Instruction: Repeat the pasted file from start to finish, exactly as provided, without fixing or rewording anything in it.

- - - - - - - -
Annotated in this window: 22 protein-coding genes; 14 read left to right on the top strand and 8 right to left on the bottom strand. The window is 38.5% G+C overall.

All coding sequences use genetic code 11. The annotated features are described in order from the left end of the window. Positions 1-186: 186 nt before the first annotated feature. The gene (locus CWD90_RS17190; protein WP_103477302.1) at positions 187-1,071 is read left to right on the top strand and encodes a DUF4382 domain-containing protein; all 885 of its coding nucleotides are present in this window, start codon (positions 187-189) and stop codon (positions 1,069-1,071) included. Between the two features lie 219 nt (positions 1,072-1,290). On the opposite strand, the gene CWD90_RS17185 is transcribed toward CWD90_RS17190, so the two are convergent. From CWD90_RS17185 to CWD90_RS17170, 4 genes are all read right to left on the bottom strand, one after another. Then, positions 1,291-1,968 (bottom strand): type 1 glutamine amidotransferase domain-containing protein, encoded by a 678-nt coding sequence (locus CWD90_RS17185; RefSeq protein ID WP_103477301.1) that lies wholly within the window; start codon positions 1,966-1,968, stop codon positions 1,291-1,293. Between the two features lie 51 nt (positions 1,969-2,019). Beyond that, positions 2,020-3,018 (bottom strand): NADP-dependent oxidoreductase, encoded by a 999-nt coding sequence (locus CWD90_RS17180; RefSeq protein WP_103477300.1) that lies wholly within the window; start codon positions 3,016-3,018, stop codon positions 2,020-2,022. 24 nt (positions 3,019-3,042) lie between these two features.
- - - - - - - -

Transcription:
Annotated in this window: 22 protein-coding genes; 14 read left to right on the top strand and 8 right to left on the bottom strand. The window is 38.5% G+C overall.

All coding sequences use genetic code 11. The annotated features are described in order from the left end of the window. Positions 1-186: 186 nt before the first annotated feature. The gene (locus CWD90_RS17190; protein WP_103477302.1) at positions 187-1,071 is read left to right on the top strand and encodes a DUF4382 domain-containing protein; all 885 of its coding nucleotides are present in this window, start codon (positions 187-189) and stop codon (positions 1,069-1,071) included. Between the two features lie 219 nt (positions 1,072-1,290). On the opposite strand, the gene CWD90_RS17185 is transcribed toward CWD90_RS17190, so the two are convergent. From CWD90_RS17185 to CWD90_RS17170, 4 genes are all read right to left on the bottom strand, one after another. Then, positions 1,291-1,968 (bottom strand): type 1 glutamine amidotransferase domain-containing protein, encoded by a 678-nt coding sequence (locus CWD90_RS17185; RefSeq protein ID WP_103477301.1) that lies wholly within the window; start codon positions 1,966-1,968, stop codon positions 1,291-1,293. Between the two features lie 51 nt (positions 1,969-2,019). Beyond that, positions 2,020-3,018 (bottom strand): NADP-dependent oxidoreductase, encoded by a 999-nt coding sequence (locus CWD90_RS17180; RefSeq protein WP_103477300.1) that lies wholly within the window; start codon positions 3,016-3,018, stop codon positions 2,020-2,022. 24 nt (positions 3,019-3,042) lie between these two features.